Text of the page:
How to make silicone moulds without air bubbles

Ask any mould maker what is their biggest problem and they will tell you air bubbles in their silicone moulds. Air bubbles in the mould itself are no great problem, it is when they are next to the surface of the model and render the mould imperfect that they begin to make life difficult.

To get rid of air bubbles in your silicone moulds you have several choices:

1) Improved pouring techniques

2) Application of compressed air

3) Removal of air by vacuum

4) Forcing air into solution by pressure

Improved pouring techniques
The first coat of any liquid rubber pour is always the most important. Don’t simply pour the rubber into the mould box over the model all at once. Pour just enough of the liquid rubber that will get all surfaces wet. Then tilt the mould box so the liquid flows over the entire surface of the model. You will see any air bubbles clinging to the surface of the model and can pop them. We use a fine taklon brush size 00. Others use a brush to coat the model with this first rubber coat. Try both methods and pick the one that works best for your silicone moulds.

Once the bubbles have been removed pour in the rest of the mould making material. Pour from as high as possible in as thin a stream as possible into a corner of the mould and let it flow over your model.

Application of compressed air onto your silicone moulds
If you have an air compressor you can achieve the same result without popping air bubbles by using compressed air delivered from a small nozzle tip at about 30psi direct to the surface of the first rubber mould pour as described previously.

You use air pressure to blow the material over the model surface and wet it out thoroughly. The air pressure is usually sufficient to break any air bubbles clinging to the surface of the model. Finish pouring your mould material after checking that the inner surface of the mould rubber is perfect.

Removal of air from your silicone moulds by vacuum
Incorrect mixing can beat air into your mould making mixture before you even pour it. Stir steadily and slowly without churning air into the mixture. If you still have air in the mixture it may be removed using vacuum. Simply mix the mould making material and place it in a vacuum chamber.

Instructions on how to make a suitable vacuum chamber and where to purchase vacuum pumps are available. To use vacuum:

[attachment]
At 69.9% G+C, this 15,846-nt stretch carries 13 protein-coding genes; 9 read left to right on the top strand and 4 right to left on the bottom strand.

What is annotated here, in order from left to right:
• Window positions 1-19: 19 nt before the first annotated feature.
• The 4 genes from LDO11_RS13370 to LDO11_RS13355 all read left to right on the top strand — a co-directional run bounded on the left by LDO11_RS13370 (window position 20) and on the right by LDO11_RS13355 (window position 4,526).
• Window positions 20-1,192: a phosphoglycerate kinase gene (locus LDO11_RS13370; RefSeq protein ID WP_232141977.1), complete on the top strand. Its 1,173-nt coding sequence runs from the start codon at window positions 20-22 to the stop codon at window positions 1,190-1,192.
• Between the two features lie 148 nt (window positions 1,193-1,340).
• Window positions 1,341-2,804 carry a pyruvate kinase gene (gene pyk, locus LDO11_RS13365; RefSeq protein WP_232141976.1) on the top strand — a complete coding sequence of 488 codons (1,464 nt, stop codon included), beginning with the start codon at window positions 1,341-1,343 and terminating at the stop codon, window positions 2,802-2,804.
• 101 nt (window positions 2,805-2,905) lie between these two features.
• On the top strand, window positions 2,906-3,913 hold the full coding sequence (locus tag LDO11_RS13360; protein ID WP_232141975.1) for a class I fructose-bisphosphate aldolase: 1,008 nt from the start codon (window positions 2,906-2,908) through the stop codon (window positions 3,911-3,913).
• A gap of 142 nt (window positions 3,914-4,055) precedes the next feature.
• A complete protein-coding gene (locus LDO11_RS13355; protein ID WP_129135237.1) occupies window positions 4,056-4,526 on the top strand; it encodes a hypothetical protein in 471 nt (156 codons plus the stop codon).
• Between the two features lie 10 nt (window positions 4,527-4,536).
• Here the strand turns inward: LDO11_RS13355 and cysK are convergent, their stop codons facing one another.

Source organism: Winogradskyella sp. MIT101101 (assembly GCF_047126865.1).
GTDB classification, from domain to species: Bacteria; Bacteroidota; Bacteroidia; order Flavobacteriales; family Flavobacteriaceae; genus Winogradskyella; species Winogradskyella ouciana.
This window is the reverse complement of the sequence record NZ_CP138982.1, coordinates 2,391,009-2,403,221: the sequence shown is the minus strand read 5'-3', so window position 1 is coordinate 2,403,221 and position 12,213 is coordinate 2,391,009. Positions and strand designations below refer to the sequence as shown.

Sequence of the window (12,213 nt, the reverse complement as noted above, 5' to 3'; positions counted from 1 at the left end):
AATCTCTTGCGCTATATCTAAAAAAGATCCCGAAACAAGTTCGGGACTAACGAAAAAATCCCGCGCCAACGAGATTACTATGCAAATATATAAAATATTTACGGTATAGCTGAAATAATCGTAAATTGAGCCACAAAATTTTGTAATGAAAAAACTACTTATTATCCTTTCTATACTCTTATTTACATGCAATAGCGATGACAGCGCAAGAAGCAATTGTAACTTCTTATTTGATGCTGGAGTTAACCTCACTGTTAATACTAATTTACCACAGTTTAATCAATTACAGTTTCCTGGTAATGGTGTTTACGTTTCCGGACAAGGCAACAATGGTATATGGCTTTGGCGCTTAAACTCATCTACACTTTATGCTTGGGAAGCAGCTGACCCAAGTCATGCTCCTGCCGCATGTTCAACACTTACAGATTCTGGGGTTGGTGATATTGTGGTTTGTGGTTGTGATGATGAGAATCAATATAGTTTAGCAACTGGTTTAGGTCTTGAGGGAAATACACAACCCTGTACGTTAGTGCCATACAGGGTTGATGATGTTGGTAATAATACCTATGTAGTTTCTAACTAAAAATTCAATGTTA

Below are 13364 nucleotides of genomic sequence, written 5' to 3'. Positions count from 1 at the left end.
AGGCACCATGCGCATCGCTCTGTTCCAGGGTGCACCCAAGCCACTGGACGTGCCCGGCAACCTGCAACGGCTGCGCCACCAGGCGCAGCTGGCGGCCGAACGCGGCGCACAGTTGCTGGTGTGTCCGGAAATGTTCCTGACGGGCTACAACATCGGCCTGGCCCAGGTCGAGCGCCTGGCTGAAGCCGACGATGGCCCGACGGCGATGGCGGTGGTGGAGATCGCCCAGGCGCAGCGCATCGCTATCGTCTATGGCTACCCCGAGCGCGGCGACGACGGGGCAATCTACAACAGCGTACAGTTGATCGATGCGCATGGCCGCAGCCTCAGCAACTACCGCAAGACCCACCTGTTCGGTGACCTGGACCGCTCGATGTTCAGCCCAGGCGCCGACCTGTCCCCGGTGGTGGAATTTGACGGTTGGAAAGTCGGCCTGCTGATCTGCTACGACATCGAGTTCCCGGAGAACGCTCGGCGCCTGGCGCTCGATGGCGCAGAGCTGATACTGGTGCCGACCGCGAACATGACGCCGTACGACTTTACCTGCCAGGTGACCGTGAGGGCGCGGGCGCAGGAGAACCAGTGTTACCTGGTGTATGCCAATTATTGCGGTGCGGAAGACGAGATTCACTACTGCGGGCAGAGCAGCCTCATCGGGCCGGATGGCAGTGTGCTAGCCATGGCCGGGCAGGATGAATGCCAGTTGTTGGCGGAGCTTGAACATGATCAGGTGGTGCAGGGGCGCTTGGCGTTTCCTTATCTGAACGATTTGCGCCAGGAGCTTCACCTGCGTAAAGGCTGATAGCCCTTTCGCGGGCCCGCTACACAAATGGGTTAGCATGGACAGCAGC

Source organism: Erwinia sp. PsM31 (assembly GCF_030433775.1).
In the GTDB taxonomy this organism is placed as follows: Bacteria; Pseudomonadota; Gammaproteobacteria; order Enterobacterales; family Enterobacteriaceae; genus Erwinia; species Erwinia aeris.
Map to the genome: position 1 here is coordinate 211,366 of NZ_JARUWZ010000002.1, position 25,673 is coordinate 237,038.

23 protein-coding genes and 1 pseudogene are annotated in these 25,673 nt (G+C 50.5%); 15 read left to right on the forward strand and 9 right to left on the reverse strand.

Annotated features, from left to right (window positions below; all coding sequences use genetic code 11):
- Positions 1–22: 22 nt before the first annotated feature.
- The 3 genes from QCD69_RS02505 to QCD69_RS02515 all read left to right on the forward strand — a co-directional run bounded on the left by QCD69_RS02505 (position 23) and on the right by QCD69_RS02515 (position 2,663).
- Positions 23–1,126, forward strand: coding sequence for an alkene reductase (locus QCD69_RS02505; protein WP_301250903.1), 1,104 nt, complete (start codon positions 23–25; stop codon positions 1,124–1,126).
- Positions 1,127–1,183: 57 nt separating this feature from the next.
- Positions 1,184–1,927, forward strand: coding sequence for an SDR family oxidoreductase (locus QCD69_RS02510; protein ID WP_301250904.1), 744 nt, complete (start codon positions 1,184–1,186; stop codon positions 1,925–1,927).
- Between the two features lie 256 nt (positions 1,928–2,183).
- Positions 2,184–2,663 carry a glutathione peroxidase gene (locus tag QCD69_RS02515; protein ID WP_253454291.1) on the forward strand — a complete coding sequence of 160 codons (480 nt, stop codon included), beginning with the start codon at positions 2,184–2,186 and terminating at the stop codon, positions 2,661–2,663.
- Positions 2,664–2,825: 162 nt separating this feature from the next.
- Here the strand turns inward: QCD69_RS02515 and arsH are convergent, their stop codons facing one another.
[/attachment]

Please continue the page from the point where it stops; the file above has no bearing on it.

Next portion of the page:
1) Use a container for mixing that will allow your mixture to double in size without overflowing.

2) When part A and part B have been thoroughly mixed put it in the vacuum chamber and start the vacuum pump.

3) The material will start to rise immediately as air removal commences. Let the vacuum reach maximum and then release 2 or 3 times to ensure all air is removed.

4) Let the vacuum down slowly one final time and remove the de-aired mould making mix from the chamber and pour.

This technique is only possible with materials that do not set quickly. Check the label.

Forcing air into solution with air pressure
This may be the only technique possible with quick setting materials. Instead of removing air as in the vacuum technique you use pressure to force bubbles into solution. Pressure pots are freely available, you have seen painters use them with an air compressor for spraying paint. To use a pressure vessel:

1) Select a mould box that will fit into the paint pot you have available and double check the setting times of your material from the data sheet.

2) Mix the mould making material and pour it over the model.

3) Close the lid on the pressure vessel and presurise it to 60-100psi.

4) Leave the material in the pressure pot at that pressure until it has set. Most rubber mould making materials work like a charm with this technique. Try it.

Liquid Silicones

This is our condensation cured general purpose silicone moulding rubber. It mixes quite easily and pours quite well as compared to some other silicones. If you are a beginner, you may be confused at the wide variety of silicone rubbers out there. This may be the product for you as it is more economical than some other types and easy to work with.
Alumilite Plat-25 - FOOD SAFE
Plat 25 is a platinum based 1:1 mix ratio (by weight or volume) silicone mold making rubber that when cured yields a soft and pliable 25A rubber. Plat 25 complies with FDA 21 CFR 177.2600 and can be used for making molds for delicate castings including chocolate, fondant, and sugar.
Alumilite Plat-40
Plat 40 is a platinum based 1:1 mix ratio (by weight or volume) silicone mold making rubber that when cured yields a flexible, medium hardness 40A rubber. Plat 40 is complies to FDA 21 CFR 177.2600 and can be used for a multitude of culinary food applications utilizing one and two piece molds.
Alumilite Trans-40
Alumilite's TRANS 40 silicone mold making rubber is translucent platinum base silicone rubber that is ideal for applications that require visual inspection of the original or cast part within the mold.
Pinkysil silicone is a super fast setting, certified skin safe silicone. User friendly with its 1:1 mix ratio by volume. Pinkysil is ideal for achieving small intricate details. No need for scales or degassing.
This is a pourable, addition cured silicone Medium Shore A 37 that has excellent long term stability and mechanical properties. It has a high resistance to polyurethane, polyester and epoxy resins.

Suited to food contact applications when cured properly

This silicone is food safe and can be used to make moulds for chocolates or cake decorations.


You can purchase all these silicones on our online Mould store by clicking here.

By Stan Alderson

Copyright 2010 Aldax Enterprises Pty Ltd